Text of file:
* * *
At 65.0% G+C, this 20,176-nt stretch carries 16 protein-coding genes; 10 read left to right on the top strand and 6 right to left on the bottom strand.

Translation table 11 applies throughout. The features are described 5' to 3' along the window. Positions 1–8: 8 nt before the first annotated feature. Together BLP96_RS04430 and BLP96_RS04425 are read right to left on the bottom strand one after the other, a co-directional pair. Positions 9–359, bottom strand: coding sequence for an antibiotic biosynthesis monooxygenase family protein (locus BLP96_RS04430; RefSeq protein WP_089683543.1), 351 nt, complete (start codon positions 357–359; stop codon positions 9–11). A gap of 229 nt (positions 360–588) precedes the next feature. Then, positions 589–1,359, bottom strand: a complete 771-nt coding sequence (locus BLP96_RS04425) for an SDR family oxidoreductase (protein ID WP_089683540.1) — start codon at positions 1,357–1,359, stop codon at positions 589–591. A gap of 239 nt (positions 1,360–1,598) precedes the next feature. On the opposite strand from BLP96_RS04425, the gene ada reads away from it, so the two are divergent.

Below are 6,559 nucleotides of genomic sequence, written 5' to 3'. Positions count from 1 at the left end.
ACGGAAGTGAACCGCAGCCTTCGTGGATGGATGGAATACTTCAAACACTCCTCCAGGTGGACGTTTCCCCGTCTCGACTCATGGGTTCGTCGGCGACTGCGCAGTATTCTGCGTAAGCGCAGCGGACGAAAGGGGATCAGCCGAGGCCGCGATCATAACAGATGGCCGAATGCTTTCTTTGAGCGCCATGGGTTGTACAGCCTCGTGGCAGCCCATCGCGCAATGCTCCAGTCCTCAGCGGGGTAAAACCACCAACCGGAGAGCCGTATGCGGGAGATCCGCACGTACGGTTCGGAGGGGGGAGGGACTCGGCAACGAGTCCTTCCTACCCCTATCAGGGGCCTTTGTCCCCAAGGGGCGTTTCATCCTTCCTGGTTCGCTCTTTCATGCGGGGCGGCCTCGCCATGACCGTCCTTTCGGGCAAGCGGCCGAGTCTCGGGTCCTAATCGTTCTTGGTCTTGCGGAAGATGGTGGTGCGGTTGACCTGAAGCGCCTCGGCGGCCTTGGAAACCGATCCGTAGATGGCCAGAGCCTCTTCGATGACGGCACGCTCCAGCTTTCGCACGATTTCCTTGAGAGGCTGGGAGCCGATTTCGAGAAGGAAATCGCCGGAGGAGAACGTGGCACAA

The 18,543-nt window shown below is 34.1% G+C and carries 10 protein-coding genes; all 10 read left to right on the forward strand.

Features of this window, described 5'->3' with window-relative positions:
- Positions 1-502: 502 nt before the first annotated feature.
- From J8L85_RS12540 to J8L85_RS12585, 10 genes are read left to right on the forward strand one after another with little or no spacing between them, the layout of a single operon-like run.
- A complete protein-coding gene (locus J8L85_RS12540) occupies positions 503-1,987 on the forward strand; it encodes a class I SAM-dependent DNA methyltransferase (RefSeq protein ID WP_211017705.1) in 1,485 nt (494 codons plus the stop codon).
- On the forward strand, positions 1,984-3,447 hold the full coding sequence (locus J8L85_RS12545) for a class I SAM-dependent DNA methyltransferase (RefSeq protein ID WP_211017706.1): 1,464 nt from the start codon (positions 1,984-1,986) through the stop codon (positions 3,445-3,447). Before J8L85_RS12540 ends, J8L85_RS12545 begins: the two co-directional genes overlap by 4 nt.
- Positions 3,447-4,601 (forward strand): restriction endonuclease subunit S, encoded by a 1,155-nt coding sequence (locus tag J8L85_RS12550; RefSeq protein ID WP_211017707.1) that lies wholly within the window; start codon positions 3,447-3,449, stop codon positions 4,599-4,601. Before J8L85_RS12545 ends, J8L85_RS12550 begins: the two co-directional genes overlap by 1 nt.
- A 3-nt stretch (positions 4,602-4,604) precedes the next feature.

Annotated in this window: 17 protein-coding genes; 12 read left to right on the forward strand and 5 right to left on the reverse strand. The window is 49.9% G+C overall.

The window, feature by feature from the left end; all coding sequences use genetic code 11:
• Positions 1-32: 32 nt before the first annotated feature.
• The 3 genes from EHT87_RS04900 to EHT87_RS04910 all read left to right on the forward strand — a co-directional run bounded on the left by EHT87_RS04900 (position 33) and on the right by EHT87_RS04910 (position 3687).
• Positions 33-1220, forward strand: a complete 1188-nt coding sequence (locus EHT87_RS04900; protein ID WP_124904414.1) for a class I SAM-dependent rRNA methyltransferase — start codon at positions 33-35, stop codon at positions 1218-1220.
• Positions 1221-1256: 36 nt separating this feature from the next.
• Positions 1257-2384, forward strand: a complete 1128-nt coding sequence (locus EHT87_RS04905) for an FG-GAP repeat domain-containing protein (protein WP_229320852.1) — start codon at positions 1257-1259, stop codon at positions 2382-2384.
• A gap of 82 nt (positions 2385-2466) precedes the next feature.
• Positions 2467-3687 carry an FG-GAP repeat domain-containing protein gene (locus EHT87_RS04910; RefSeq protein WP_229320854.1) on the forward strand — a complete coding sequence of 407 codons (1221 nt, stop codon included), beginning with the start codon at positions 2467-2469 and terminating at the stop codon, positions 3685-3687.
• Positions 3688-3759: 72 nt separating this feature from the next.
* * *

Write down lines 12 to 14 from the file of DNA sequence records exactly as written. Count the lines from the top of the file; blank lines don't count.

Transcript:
- A 3-nt stretch (positions 4,602-4,604) precedes the next feature.

Annotated in this window: 17 protein-coding genes; 12 read left to right on the forward strand and 5 right to left on the reverse strand. The window is 49.9% G+C overall.

The window, feature by feature from the left end; all coding sequences use genetic code 11: